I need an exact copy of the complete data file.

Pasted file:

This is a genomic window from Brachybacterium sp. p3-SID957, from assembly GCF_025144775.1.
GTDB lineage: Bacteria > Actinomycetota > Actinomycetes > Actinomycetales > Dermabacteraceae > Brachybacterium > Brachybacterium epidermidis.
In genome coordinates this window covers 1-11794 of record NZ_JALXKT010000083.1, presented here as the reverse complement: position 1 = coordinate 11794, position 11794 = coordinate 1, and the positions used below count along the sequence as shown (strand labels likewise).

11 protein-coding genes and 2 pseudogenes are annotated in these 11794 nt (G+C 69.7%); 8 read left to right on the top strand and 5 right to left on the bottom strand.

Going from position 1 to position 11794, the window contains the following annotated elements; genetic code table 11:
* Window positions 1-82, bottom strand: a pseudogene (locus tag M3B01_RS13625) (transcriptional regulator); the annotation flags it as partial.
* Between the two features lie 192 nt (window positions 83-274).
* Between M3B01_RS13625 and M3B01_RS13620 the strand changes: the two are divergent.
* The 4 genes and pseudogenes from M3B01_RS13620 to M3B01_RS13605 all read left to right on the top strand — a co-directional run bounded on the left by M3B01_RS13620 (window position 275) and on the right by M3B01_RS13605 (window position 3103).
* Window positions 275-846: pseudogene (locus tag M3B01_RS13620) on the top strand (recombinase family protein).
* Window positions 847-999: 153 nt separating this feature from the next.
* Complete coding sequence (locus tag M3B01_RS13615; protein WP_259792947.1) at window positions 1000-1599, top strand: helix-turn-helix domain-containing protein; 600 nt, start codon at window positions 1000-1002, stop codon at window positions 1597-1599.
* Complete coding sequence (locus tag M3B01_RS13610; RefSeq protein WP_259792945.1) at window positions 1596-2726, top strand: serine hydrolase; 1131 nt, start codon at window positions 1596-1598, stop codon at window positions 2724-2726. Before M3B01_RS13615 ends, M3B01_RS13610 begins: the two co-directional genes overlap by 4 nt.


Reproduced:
This is a genomic window from Brachybacterium sp. p3-SID957, from assembly GCF_025144775.1.
GTDB lineage: Bacteria > Actinomycetota > Actinomycetes > Actinomycetales > Dermabacteraceae > Brachybacterium > Brachybacterium epidermidis.
In genome coordinates this window covers 1-11794 of record NZ_JALXKT010000083.1, presented here as the reverse complement: position 1 = coordinate 11794, position 11794 = coordinate 1, and the positions used below count along the sequence as shown (strand labels likewise).

11 protein-coding genes and 2 pseudogenes are annotated in these 11794 nt (G+C 69.7%); 8 read left to right on the top strand and 5 right to left on the bottom strand.

Going from position 1 to position 11794, the window contains the following annotated elements; genetic code table 11:
* Window positions 1-82, bottom strand: a pseudogene (locus tag M3B01_RS13625) (transcriptional regulator); the annotation flags it as partial.
* Between the two features lie 192 nt (window positions 83-274).
* Between M3B01_RS13625 and M3B01_RS13620 the strand changes: the two are divergent.
* The 4 genes and pseudogenes from M3B01_RS13620 to M3B01_RS13605 all read left to right on the top strand — a co-directional run bounded on the left by M3B01_RS13620 (window position 275) and on the right by M3B01_RS13605 (window position 3103).
* Window positions 275-846: pseudogene (locus tag M3B01_RS13620) on the top strand (recombinase family protein).
* Window positions 847-999: 153 nt separating this feature from the next.
* Complete coding sequence (locus tag M3B01_RS13615; protein WP_259792947.1) at window positions 1000-1599, top strand: helix-turn-helix domain-containing protein; 600 nt, start codon at window positions 1000-1002, stop codon at window positions 1597-1599.
* Complete coding sequence (locus tag M3B01_RS13610; RefSeq protein WP_259792945.1) at window positions 1596-2726, top strand: serine hydrolase; 1131 nt, start codon at window positions 1596-1598, stop codon at window positions 2724-2726. Before M3B01_RS13615 ends, M3B01_RS13610 begins: the two co-directional genes overlap by 4 nt.